Kim Kardashian held hands with Pete Davidson and confirmed their relationship. Kourtney Kardashian straddled Travis Barker and confirmed their engagement—while Megan Fox and Machine Gun Kelly, well… touched tongues and verified that the era of the Hollywood cringe couple is in full swing. With the cuffing season scheduled to peak in December, it seems that the motto backing horny girl autumn is here to stay. And if there’s one thing we learned about the dating season, it’s the fact that it hinges on first impressions—shaped by our eight-second attention spans.
Be it with vaccine bios or pro-choice badges, certain self-declarations undoubtedly help singles cut through the noise and generate a sense of forgone spontaneity. But what about the photos on our dating profiles? Sure, gym mirror selfies and B612-filtered photos are huge turn-offs, but is there a cheat code in the ultimate guidebook to online attraction? According to a study, they might just be living rent-free in your apartment.
Published in the peer-reviewed journal Evolutionary Psychological Science, professor Maryanne Fisher, an evolutionary psychologist from Saint Mary’s University in Canada, and her colleagues analysed 750 dating profiles of both men and women who were seeking long-term relationships and short-term flings. When it came to men on a quest for commitments, they typically included pictures of dependents like children, dogs and cats (among other pets). Men looking for short-term partners, on the other hand, were far more likely to display their chests, motorcycles and boats—along with foot-long fishes they caught during the weekend.
“Women, though, surprised us,” Fisher wrote in a column for The Conversation. The team of researchers had initially assumed that women would be less likely to display their dependents “because they would want to avoid being considered a burden or that another man’s child would need care and time.” These factors were also coupled with the predictions that women would feel the need to protect their children—or at least choose not to display them on a platform full of strangers. “Instead, we found that both men and women seeking long-term relationships showed dependants relatively equally, although men were more likely to show a dog, and women a child,” the expert continued.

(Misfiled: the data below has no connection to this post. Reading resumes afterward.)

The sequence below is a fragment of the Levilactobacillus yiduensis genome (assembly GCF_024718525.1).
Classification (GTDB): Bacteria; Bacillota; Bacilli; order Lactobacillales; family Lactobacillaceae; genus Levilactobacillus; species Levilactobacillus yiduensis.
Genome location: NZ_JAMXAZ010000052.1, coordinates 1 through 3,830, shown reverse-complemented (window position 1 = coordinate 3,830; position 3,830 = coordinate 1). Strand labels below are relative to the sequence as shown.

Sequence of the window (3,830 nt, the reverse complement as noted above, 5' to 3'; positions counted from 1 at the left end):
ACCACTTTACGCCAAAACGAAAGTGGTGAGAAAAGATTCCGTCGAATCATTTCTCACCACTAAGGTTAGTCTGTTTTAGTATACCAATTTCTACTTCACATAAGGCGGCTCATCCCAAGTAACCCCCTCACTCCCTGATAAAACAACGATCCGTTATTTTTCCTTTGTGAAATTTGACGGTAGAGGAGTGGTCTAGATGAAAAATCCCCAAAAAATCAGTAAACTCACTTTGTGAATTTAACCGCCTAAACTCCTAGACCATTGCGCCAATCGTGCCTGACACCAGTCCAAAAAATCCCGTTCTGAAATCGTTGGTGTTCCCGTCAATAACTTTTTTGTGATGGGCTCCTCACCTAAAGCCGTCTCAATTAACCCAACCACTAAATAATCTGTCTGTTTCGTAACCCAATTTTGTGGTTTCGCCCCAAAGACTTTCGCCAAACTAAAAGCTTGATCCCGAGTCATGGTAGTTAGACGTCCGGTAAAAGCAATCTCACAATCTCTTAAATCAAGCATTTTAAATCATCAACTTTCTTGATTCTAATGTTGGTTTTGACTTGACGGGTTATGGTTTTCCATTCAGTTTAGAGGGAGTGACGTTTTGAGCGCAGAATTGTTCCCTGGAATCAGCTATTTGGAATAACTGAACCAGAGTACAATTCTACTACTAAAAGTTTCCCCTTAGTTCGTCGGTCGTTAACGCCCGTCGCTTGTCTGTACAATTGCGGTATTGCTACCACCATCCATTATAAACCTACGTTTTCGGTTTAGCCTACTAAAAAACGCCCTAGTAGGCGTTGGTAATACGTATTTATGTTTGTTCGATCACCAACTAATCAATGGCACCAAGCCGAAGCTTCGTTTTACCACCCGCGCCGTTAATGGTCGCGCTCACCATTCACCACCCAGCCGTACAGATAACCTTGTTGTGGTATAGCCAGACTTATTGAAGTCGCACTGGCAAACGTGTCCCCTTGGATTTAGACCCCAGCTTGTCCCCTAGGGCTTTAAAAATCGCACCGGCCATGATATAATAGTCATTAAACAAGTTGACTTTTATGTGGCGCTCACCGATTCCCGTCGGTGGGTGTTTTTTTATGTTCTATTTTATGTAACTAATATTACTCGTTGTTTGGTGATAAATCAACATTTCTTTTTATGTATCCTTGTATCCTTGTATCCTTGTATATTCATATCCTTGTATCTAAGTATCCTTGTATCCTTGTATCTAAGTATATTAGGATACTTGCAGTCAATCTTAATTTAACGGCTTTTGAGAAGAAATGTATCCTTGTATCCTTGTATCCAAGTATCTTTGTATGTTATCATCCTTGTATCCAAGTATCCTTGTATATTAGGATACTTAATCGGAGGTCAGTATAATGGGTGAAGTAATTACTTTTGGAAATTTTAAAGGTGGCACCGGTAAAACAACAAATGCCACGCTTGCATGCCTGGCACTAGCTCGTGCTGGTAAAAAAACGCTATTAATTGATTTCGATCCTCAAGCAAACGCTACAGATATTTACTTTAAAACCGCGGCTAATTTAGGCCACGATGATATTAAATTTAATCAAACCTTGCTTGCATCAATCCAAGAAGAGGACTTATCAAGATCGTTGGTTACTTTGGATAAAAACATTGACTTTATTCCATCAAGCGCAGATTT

In attempts of further photographic research, Fisher mentioned the insights from another study where she analysed 300 dating profiles with her students. The results? Women, regardless of the type of relationship they sought, smiled more than men and revealed more skin. Meanwhile, men were more likely to have grey hair, use an upward-facing camera angle (potentially to make themselves look taller and broader-chested), flex their muscles and use an outdoor setting as the background for pictures.
“Men seeking long-term relationships were more likely than any other group to wear eyeglasses, especially compared to those seeking an intimate connection,” Fisher added. “People seeking short-term and primarily-sexual relationships rarely included other individuals in their photos.”
But why dogs? Apart from the fact that the adorable companions double up as convenient icebreakers on dating apps and first dates, what’s the scientific explanation for our pet-based right swipe bias? For starters, furry friends are considered as financial and emotional ‘investments’.
“By showing these pictures, perhaps they’re thinking: ‘Okay women, you’ll see these and infer that I’m willing to do the same things in our relationship’,” Fisher told The Times. If so, why not cats? According to the psychologist, felines—the next logical choice—are often equated with femininity. “Men who pose with cats are perceived by women as less masculine, more neurotic and less desirable,” she noted. However, Fisher couldn’t determine whether men are including canine snaps into their profiles because they unconsciously know that dogs are the best way to entice women.
But what if dating apps themselves are feeding into this unconscious narrative instead? While downloading some of them via Google Play and App Store, you must’ve spotted the ‘screenshots’ section of the app featuring men cuddling golden retrievers. If you think about it, they’re basically implying that dogs are part of the ‘likability’ quotient in one’s online personality.
On the other hand, ‘dogfishing’ used to be common practice back in 2019. You know, where people ‘borrow’ their friend’s pet just to pose with them and upload their pictures online? When such images make their way onto dating apps, it leads to a veiled form of deception in relationships. I mean, they’re technically not a lie. The person did take a picture with a dog, but things can go downhill once a match realises that they’ve been dog-baited.
But hey, on the bright side of things, they’re so much better than those fancy cars and designer watches that men think are cooler to sport. And if you are someone who swipes right more to meet furry companions than the actual person you’ve matched with, make sure to hit them up with a “cute doggo, yours?” to clear all miscommunications and set your priorities right.